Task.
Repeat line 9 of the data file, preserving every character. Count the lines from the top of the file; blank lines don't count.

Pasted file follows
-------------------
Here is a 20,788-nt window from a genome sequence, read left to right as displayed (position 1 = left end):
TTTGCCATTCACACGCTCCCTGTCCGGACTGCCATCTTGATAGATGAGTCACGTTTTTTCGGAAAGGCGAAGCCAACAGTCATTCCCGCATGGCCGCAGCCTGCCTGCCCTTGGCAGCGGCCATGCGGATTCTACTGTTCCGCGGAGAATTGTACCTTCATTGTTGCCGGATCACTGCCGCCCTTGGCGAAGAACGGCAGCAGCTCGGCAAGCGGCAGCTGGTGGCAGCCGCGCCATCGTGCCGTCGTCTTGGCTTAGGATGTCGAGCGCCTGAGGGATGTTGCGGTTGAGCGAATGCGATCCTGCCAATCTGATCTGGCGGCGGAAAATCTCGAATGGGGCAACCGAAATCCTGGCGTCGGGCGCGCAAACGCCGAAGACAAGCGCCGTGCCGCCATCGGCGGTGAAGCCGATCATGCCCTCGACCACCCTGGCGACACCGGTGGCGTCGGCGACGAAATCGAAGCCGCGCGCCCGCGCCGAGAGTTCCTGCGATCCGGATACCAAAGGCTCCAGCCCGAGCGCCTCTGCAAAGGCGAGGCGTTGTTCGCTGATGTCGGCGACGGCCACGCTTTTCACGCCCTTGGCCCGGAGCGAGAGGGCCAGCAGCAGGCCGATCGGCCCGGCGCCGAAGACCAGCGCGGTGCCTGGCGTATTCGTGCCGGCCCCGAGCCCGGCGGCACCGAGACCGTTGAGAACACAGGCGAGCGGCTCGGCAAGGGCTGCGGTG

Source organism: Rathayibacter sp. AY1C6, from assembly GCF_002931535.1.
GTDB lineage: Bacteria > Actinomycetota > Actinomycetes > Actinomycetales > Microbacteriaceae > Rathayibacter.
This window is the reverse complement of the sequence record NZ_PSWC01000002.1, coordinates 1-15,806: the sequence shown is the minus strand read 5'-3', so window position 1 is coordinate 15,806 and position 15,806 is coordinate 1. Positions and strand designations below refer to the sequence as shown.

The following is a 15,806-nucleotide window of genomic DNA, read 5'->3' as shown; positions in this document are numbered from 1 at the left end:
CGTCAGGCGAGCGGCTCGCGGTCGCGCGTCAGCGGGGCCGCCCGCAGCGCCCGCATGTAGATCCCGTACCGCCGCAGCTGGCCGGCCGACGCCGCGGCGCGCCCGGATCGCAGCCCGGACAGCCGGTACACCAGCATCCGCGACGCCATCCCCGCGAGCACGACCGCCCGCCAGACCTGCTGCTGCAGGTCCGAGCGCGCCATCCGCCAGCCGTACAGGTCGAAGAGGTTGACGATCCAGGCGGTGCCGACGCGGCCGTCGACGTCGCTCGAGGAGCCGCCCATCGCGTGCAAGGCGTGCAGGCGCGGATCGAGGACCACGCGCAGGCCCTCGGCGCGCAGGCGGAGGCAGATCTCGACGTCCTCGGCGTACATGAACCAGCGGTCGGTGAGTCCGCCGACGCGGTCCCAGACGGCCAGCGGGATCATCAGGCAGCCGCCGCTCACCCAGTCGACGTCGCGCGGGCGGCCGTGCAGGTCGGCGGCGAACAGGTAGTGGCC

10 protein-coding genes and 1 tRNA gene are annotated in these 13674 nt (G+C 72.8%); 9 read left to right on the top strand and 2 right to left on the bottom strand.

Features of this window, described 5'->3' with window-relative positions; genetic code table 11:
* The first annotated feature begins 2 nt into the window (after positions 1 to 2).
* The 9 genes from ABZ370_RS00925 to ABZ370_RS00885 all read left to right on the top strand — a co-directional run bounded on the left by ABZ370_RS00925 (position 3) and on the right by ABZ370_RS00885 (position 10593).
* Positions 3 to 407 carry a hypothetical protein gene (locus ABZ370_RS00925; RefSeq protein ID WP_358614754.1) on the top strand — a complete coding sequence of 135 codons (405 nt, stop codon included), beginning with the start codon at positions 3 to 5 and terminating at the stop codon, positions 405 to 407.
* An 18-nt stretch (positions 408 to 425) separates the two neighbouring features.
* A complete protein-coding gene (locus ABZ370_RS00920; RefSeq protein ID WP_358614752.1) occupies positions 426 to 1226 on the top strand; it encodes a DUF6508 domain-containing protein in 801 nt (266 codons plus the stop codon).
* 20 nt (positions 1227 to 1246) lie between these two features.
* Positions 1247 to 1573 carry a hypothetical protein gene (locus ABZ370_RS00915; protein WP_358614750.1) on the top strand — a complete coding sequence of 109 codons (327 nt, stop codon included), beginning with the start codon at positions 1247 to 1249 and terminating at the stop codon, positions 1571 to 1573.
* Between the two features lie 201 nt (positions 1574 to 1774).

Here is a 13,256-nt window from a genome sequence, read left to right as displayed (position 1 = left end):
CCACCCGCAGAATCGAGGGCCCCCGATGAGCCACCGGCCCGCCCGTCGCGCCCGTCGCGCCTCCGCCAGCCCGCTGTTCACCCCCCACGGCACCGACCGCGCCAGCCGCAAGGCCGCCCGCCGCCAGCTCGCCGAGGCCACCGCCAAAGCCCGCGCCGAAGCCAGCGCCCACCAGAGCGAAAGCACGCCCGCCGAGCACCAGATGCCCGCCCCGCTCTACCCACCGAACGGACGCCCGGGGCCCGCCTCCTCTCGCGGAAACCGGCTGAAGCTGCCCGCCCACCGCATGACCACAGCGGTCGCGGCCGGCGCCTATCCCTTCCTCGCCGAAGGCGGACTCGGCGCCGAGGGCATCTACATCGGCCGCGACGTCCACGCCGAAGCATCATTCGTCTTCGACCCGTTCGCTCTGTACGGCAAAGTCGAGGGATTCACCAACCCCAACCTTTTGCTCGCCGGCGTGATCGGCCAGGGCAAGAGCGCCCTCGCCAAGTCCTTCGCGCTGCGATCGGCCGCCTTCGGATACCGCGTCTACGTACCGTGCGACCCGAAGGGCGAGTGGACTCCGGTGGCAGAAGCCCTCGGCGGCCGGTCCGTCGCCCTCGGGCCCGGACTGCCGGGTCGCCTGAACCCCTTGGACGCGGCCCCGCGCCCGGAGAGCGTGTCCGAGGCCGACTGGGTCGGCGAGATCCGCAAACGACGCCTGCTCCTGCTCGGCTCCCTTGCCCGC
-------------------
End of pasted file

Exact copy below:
Features of this window, described 5'->3' with window-relative positions; genetic code table 11: